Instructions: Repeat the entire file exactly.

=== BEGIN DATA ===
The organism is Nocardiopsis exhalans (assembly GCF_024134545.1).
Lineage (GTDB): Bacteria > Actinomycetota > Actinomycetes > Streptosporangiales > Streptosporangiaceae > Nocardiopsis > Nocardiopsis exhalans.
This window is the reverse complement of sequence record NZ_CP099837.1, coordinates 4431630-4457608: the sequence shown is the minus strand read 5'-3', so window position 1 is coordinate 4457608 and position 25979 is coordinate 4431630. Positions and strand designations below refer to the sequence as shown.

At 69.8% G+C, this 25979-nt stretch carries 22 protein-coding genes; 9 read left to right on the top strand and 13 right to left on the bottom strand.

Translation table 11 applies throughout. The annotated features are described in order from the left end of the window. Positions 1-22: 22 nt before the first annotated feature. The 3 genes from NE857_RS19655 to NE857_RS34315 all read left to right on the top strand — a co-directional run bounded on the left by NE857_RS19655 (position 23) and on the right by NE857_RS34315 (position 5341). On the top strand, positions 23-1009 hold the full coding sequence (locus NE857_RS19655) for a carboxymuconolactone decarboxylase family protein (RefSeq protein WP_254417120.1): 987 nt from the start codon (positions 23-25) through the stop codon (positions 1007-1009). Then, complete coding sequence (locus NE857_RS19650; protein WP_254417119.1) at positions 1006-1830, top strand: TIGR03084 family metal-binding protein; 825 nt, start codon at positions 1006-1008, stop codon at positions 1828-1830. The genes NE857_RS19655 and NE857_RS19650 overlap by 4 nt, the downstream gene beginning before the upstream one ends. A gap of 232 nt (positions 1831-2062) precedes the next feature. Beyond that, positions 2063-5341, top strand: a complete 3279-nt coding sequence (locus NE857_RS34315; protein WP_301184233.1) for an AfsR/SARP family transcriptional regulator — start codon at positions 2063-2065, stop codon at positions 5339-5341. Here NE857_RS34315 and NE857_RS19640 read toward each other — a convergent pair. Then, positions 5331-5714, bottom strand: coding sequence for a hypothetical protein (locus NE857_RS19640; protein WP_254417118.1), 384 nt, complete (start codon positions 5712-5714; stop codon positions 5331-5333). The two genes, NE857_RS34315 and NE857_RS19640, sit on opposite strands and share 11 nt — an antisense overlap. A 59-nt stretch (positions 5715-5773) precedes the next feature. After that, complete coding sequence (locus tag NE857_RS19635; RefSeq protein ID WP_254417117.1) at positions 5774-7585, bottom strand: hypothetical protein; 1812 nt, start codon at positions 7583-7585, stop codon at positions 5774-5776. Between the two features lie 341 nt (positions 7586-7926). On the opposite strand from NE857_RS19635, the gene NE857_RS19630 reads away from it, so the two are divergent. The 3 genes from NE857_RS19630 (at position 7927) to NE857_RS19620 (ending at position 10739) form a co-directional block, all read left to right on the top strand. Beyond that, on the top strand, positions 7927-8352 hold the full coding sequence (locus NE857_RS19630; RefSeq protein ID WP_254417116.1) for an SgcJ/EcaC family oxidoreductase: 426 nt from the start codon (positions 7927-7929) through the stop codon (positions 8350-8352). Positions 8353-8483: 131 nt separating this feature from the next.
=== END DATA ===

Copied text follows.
The organism is Nocardiopsis exhalans (assembly GCF_024134545.1).
Lineage (GTDB): Bacteria > Actinomycetota > Actinomycetes > Streptosporangiales > Streptosporangiaceae > Nocardiopsis > Nocardiopsis exhalans.
This window is the reverse complement of sequence record NZ_CP099837.1, coordinates 4431630-4457608: the sequence shown is the minus strand read 5'-3', so window position 1 is coordinate 4457608 and position 25979 is coordinate 4431630. Positions and strand designations below refer to the sequence as shown.

At 69.8% G+C, this 25979-nt stretch carries 22 protein-coding genes; 9 read left to right on the top strand and 13 right to left on the bottom strand.

Translation table 11 applies throughout. The annotated features are described in order from the left end of the window. Positions 1-22: 22 nt before the first annotated feature. The 3 genes from NE857_RS19655 to NE857_RS34315 all read left to right on the top strand — a co-directional run bounded on the left by NE857_RS19655 (position 23) and on the right by NE857_RS34315 (position 5341). On the top strand, positions 23-1009 hold the full coding sequence (locus NE857_RS19655) for a carboxymuconolactone decarboxylase family protein (RefSeq protein WP_254417120.1): 987 nt from the start codon (positions 23-25) through the stop codon (positions 1007-1009). Then, complete coding sequence (locus NE857_RS19650; protein WP_254417119.1) at positions 1006-1830, top strand: TIGR03084 family metal-binding protein; 825 nt, start codon at positions 1006-1008, stop codon at positions 1828-1830. The genes NE857_RS19655 and NE857_RS19650 overlap by 4 nt, the downstream gene beginning before the upstream one ends. A gap of 232 nt (positions 1831-2062) precedes the next feature. Beyond that, positions 2063-5341, top strand: a complete 3279-nt coding sequence (locus NE857_RS34315; protein WP_301184233.1) for an AfsR/SARP family transcriptional regulator — start codon at positions 2063-2065, stop codon at positions 5339-5341. Here NE857_RS34315 and NE857_RS19640 read toward each other — a convergent pair. Then, positions 5331-5714, bottom strand: coding sequence for a hypothetical protein (locus NE857_RS19640; protein WP_254417118.1), 384 nt, complete (start codon positions 5712-5714; stop codon positions 5331-5333). The two genes, NE857_RS34315 and NE857_RS19640, sit on opposite strands and share 11 nt — an antisense overlap. A 59-nt stretch (positions 5715-5773) precedes the next feature. After that, complete coding sequence (locus tag NE857_RS19635; RefSeq protein ID WP_254417117.1) at positions 5774-7585, bottom strand: hypothetical protein; 1812 nt, start codon at positions 7583-7585, stop codon at positions 5774-5776. Between the two features lie 341 nt (positions 7586-7926). On the opposite strand from NE857_RS19635, the gene NE857_RS19630 reads away from it, so the two are divergent. The 3 genes from NE857_RS19630 (at position 7927) to NE857_RS19620 (ending at position 10739) form a co-directional block, all read left to right on the top strand. Beyond that, on the top strand, positions 7927-8352 hold the full coding sequence (locus NE857_RS19630; RefSeq protein ID WP_254417116.1) for an SgcJ/EcaC family oxidoreductase: 426 nt from the start codon (positions 7927-7929) through the stop codon (positions 8350-8352). Positions 8353-8483: 131 nt separating this feature from the next.